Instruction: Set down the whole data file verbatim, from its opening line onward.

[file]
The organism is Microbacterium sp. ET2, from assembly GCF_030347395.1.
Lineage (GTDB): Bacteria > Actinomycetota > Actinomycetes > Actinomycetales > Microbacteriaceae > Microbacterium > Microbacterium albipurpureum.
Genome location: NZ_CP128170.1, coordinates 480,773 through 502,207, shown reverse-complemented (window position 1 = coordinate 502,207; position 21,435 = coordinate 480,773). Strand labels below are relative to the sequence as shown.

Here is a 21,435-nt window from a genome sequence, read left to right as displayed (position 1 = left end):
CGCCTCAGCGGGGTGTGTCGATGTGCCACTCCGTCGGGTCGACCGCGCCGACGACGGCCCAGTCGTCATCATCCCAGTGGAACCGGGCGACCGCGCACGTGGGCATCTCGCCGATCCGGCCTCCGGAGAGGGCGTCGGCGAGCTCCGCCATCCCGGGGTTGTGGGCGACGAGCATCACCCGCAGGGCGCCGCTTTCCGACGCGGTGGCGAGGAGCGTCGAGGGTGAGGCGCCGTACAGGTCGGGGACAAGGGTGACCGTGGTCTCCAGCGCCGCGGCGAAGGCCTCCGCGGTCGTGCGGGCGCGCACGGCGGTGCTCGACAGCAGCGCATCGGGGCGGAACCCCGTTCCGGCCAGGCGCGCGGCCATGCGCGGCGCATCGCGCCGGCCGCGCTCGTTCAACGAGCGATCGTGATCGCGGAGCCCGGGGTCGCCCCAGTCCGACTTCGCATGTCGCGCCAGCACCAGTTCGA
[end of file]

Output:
The organism is Microbacterium sp. ET2, from assembly GCF_030347395.1.
Lineage (GTDB): Bacteria > Actinomycetota > Actinomycetes > Actinomycetales > Microbacteriaceae > Microbacterium > Microbacterium albipurpureum.
Genome location: NZ_CP128170.1, coordinates 480,773 through 502,207, shown reverse-complemented (window position 1 = coordinate 502,207; position 21,435 = coordinate 480,773). Strand labels below are relative to the sequence as shown.

Here is a 21,435-nt window from a genome sequence, read left to right as displayed (position 1 = left end):
CGCCTCAGCGGGGTGTGTCGATGTGCCACTCCGTCGGGTCGACCGCGCCGACGACGGCCCAGTCGTCATCATCCCAGTGGAACCGGGCGACCGCGCACGTGGGCATCTCGCCGATCCGGCCTCCGGAGAGGGCGTCGGCGAGCTCCGCCATCCCGGGGTTGTGGGCGACGAGCATCACCCGCAGGGCGCCGCTTTCCGACGCGGTGGCGAGGAGCGTCGAGGGTGAGGCGCCGTACAGGTCGGGGACAAGGGTGACCGTGGTCTCCAGCGCCGCGGCGAAGGCCTCCGCGGTCGTGCGGGCGCGCACGGCGGTGCTCGACAGCAGCGCATCGGGGCGGAACCCCGTTCCGGCCAGGCGCGCGGCCATGCGCGGCGCATCGCGCCGGCCGCGCTCGTTCAACGAGCGATCGTGATCGCGGAGCCCGGGGTCGCCCCAGTCCGACTTCGCATGTCGCGCCAGCACCAGTTCGA